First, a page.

A world-leading New Zealand researcher wants to start human trials of gene therapy to control obesity, after proving the technique in animal experiments.

Professor Matthew During, of Auckland University and Ohio State University in the United States, was the lead investigator of the ground-breaking animal trials. They are reported online today in one of the world's top medical science journals, Nature Medicine.

Based on the success of the animal trials, Professor During, a neuroscientist, wants to start human clinical trials.

"We believe we could be in the clinic with this approach within 12 months treating morbid obesity."

The treatment is similar to Professor During's gene therapy to the brain for Parkinson's disease, given under local anaesthetic, which is being used in phase 2 human clinical trials.

Obesity is a major problem throughout the West. In New Zealand, 26.5 per cent of adults are obese. The Ministry of Health is considering spending $16 million on obesity surgery for around 900 people each year who are extremely obese, because other treatments rarely work long-term in this group.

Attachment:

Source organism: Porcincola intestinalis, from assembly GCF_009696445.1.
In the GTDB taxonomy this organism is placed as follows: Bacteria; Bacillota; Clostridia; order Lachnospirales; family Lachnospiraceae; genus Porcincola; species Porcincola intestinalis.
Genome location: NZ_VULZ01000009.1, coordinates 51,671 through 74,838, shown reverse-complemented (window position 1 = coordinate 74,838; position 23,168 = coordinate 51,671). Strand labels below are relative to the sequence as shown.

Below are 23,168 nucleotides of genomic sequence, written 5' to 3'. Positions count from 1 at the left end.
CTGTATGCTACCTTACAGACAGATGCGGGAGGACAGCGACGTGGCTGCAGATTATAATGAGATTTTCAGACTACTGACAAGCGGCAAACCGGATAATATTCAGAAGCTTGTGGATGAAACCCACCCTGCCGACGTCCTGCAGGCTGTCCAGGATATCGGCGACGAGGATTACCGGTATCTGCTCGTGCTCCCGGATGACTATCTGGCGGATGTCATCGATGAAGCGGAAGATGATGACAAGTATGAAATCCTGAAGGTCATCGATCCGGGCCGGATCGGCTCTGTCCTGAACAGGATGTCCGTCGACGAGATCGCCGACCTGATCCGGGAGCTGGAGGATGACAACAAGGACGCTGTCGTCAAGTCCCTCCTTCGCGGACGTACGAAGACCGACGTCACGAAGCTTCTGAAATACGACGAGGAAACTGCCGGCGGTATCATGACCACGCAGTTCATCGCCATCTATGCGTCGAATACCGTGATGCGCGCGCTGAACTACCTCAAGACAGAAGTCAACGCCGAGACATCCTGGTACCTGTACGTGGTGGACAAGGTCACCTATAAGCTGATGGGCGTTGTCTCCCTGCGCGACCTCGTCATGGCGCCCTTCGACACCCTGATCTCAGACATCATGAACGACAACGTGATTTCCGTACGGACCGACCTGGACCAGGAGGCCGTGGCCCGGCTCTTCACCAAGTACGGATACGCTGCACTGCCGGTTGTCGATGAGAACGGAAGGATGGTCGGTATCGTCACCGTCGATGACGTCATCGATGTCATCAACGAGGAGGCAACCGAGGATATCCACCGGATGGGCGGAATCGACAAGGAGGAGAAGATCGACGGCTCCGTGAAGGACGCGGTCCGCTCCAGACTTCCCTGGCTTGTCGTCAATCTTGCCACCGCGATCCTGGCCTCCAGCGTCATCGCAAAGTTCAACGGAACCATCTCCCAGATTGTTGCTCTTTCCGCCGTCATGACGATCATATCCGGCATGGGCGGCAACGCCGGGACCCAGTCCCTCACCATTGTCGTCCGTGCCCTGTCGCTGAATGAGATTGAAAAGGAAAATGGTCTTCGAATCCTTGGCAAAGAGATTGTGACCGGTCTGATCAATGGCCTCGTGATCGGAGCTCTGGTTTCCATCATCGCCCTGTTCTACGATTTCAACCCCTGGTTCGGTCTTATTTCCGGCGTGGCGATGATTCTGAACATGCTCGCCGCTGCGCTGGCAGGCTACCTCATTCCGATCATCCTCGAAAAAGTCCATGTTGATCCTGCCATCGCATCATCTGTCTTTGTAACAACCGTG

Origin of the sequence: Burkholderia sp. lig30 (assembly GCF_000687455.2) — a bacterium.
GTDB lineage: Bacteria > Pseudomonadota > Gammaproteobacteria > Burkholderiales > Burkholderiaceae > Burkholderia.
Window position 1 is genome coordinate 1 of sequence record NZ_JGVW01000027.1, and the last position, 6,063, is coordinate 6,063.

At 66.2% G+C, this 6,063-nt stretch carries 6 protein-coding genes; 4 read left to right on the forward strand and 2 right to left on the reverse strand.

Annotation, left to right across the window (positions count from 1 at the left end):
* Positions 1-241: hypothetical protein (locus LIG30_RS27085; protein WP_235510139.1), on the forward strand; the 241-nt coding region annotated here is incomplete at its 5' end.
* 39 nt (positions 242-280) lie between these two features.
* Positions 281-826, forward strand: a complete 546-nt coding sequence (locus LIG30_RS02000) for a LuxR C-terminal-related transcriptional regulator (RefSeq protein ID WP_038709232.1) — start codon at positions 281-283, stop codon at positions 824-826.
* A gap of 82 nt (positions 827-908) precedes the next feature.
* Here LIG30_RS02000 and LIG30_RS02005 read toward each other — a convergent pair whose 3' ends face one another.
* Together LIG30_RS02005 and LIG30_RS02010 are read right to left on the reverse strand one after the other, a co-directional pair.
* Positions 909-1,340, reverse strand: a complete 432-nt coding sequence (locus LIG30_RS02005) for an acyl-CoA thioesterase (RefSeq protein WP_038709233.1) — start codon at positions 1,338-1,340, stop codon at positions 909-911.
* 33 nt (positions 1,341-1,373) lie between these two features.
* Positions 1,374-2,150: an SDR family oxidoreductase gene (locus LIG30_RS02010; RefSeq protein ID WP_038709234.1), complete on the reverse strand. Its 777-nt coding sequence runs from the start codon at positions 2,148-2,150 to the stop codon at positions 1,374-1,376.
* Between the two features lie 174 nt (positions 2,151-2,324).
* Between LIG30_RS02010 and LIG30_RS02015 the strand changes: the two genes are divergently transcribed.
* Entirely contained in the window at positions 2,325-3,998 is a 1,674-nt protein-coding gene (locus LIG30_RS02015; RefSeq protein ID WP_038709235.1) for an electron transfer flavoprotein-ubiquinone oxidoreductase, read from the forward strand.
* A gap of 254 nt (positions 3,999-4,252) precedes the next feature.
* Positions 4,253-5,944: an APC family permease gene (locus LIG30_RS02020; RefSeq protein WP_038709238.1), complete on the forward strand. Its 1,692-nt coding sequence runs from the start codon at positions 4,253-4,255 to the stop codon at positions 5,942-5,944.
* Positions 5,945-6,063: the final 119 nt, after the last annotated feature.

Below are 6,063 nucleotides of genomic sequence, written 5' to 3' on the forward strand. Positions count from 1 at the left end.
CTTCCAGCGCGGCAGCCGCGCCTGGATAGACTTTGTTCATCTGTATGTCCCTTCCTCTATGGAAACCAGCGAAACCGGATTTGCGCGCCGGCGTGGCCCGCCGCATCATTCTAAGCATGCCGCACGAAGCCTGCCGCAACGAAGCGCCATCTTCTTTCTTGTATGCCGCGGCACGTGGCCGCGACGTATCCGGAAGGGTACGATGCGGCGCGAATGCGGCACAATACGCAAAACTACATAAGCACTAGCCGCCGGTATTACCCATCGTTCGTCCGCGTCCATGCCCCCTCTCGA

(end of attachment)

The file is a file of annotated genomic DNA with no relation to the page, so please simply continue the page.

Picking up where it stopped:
Obesity experiments by Professor During's team involved injecting up to three kinds of genetic material into the brains of various kinds of mice and measuring the effects on their body-weight and markers of diabetes.

The genetic material is injected into the part of the brain called the hypothalamus, after boring two holes through the skull. It is carried in a harmless virus whose genetic material has been replaced by the therapy.

The main active component is part of the human gene that causes the production of a substance called brain-derived neurotrophic factor (BDNF). This is a protein involved in weight regulation. It is coupled with genetic material that triggers auto-regulation of the BDNF to control the weight loss once the process is well under way.

A third genetic component was developed for a subsequent neurosurgery injection, if needed, to knock out the introduced BDNF gene as a rescue device that halts the weight-loss process.

In one of the trials, the body weight of obese mice reduced by 20 per cent in three weeks and stabilised for the remainder of the 11-week experiment.

The researchers noted suppression of food intake and increased energy output contributed to weight loss in diabetic mice given the gene therapy, but energy output - both at rest and from spontaneous activity - was considered the more significant factor.

Professor During said many genes had been found to be involved in obesity, but little had been achieved in converting that knowledge into effective treatments - until now.

"The efficacy and the degree of weight loss is very dramatic. We haven't seen that in any study previously ... We have very high expectations that this would also work in humans."